Ottawa Rowing Club athletes follow parallel paths to first international competition

© Merijn Soeters - www.merijnsoeters.com

Ottawa Rowing Club product Alex Bernst (right) wore the maple leaf for the first time at the 2018 U23 Rowing World Championships. Photo: Rowing Canada / Merijn Soeters.

By Brendan Shykora

Seven years ago, Louise Munro and Alex Bernst arrived separately at the Ottawa Rowing Club as novices in the sport. Now close friends at 21 years old, they cheered each other on at the 2018 Under-23 World Rowing Championships in Poznan, Poland.

“It was pretty awesome to have one of your best friends at an international regatta supporting you,” Munro said.

For both rowers it was the first time competing internationally, and getting acclimated took some time. More used to domestic regattas with known competition, Munro noted the unfamiliarity of her surroundings at the start of her first race:

“I got up to the start line and looked left and right and didn’t recognize anyone, So I had no prior knowledge as to how their crews raced. But I felt that was a very cool experience,” she said.

By the end of the regatta from July 25-28, Munro had found her bearings. She placed 5th overall in the women’s quadruple sculls along with crew members Marilou Duvernay Tardif, Hayley Chase, Grace VandenBroek.

“We were a fairly young crew,” said Munro, the oldest in her boat at 21. “So, we were happy to place where we placed, and our racing got better throughout the week.”

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Alex Bernst and Louise Munro at the 2018 Under-23 World Rowing Championships in Poznan, Poland. Photo supplied.

On the men’s side, Bernst placed 13th overall in the highly competitive lightweight double sculls category with partner Vlad Timinsky of Vancouver, B.C. Though it was a strong first outing on international waters, Bernst was hoping for a better result.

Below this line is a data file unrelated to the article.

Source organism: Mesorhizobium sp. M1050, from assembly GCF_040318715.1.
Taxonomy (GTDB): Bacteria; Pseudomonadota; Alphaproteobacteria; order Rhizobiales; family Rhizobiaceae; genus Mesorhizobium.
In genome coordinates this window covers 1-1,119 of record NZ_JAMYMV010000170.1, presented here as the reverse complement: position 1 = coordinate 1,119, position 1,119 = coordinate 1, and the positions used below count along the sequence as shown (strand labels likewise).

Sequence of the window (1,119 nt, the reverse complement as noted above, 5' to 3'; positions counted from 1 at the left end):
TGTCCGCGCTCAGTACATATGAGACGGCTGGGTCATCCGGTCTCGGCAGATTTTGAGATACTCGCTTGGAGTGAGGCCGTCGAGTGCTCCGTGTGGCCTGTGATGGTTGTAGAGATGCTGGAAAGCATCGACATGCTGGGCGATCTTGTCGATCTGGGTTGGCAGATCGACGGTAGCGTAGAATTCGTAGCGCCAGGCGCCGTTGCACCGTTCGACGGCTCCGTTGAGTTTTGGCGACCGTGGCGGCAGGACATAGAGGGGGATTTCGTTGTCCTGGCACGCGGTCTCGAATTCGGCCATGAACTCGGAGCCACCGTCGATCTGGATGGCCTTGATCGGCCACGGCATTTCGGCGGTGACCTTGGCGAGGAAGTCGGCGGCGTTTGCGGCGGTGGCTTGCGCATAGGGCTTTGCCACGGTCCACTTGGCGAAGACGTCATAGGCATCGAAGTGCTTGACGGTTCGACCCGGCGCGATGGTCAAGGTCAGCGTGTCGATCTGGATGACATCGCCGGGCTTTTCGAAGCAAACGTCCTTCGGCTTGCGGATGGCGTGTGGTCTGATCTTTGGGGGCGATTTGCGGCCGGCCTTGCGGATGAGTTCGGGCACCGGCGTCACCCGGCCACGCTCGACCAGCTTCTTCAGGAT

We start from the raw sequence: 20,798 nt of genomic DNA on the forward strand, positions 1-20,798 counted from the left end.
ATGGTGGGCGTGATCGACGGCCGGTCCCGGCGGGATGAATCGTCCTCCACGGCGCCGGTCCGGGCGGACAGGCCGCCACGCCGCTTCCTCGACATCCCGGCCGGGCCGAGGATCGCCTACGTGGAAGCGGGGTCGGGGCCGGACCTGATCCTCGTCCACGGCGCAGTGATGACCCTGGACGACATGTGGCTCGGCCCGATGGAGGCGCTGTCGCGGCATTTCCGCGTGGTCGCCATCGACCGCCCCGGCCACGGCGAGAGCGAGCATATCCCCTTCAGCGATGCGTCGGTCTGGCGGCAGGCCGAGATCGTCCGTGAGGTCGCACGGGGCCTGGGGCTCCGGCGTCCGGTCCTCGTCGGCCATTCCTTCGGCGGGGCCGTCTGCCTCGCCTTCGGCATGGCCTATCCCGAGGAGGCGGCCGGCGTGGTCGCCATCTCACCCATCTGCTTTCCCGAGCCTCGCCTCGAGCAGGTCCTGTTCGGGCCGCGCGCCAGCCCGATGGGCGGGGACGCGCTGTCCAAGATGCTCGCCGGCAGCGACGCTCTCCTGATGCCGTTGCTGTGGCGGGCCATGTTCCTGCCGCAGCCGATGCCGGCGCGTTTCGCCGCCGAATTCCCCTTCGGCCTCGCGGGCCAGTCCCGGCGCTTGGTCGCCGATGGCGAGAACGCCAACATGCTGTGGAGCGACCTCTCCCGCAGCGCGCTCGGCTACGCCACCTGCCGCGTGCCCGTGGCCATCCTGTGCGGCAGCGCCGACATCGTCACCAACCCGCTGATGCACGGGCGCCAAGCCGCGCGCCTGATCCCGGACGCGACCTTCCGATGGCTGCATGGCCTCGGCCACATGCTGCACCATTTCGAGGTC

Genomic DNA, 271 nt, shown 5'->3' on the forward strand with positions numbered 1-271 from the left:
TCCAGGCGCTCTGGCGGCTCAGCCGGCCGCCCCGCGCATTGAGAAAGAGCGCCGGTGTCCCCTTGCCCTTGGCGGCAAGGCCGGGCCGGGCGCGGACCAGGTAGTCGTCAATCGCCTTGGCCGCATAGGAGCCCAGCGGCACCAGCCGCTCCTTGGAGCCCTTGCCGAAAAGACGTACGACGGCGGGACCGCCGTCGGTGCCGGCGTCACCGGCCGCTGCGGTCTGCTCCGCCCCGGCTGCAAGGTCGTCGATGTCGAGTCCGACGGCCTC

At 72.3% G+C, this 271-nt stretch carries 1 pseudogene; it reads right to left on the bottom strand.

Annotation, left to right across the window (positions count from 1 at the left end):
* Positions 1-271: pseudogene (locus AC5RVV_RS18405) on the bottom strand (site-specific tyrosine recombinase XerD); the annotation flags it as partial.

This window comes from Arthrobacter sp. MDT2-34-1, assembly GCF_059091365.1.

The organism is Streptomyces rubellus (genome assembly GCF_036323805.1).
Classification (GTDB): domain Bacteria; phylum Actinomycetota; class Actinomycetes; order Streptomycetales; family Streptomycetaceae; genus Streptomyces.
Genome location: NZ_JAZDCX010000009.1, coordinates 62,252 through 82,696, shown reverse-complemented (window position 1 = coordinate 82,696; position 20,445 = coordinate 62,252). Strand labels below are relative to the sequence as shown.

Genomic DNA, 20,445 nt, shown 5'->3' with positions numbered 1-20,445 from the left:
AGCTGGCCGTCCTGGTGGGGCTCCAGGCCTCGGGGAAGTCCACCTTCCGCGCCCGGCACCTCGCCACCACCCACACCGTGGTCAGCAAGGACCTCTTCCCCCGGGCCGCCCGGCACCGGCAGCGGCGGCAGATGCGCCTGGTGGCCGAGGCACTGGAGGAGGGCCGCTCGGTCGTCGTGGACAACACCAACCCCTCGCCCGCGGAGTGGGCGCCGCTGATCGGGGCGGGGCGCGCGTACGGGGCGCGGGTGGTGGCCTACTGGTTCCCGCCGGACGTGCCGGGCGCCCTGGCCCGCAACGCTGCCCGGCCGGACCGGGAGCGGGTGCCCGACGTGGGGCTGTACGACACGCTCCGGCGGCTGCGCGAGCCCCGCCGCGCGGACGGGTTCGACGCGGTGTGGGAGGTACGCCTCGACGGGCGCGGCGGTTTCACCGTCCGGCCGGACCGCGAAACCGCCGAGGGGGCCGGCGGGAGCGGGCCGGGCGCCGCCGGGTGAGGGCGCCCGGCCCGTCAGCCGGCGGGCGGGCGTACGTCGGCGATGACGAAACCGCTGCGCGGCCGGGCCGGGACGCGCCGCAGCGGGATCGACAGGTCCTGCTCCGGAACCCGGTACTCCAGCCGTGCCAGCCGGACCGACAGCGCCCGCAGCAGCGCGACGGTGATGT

“We thought we would have been closer to a Top 10 crew but just throughout the regatta we had some trouble with our performance.”

Final rankings aside, Bernst says Poland was a memorable moment in his rowing career:

“It was cool to be a part of something you read about, and one of those things you don’t think you’ll ever be a part of until you take that step and make it happen.”

Now that they’ve gotten their feet wet at the international level, Munro and Bernst have an idea of what they’ll be facing come next year’s championships.

“I couldn’t really visualize it until I was actually there witnessing it and being a part of it,” Bernst said. “The standard for under-23 racing is very, very high, and that’s something I’m thinking about and getting ready for next year.”

ORC to Queen’s

Bernst and Munro have steered a near identical stream since becoming rowers. Both joined the junior program at the Ottawa Rowing Club in Grade 9, and both later joined Queen’s University’s successful small-boat system. Both have national regatta accolades to their name and made their international debuts at the same time.

Both rowers also credit their home club for getting them to where they are now.

“I don’t think I would be able to train and perform at this level had I not been a part of that group,” Bernst underlined.

“The coaches I had at the Ottawa Rowing Club shaped me not only as an athlete, I’ve grown so much as an individual because of them,” added Munro. “I think they’re a big part of why I kept wanting more.”

That said, the two also put in the hours needed to get to the world stage. Their peak competitive days at the ORC involved 5 a.m. training sessions six times per week, with one or two weight training sessions added on. At Queen’s University, daily morning workouts ranged from 6-12 km on the water.

What made the training easier over the years was the support they received from volunteer coaches at the club who still keep in touch with the two athletes even now that their days there are over.

“Really what was exceptional about the Ottawa Rowing Club was the atmosphere and the team environment,” Bernst said.

“It’s been an amazing program ever since I stepped foot in there, it’s definitely my second home,” added Munro.

After the Championships, the final big event of the summer was the Royal Canadian Henley Regatta, held in St. Catharines, ON. Bernst was part of the eight-man boat that won the final event of the regatta on August 12. The club’s boats won eight gold medals in total at that regatta.

Ottawa Rowing Club boats showed well at provincials earlier this summer. Athletes from the club won five gold, three silver and three bronze medals at the RowOntario Championships in July.

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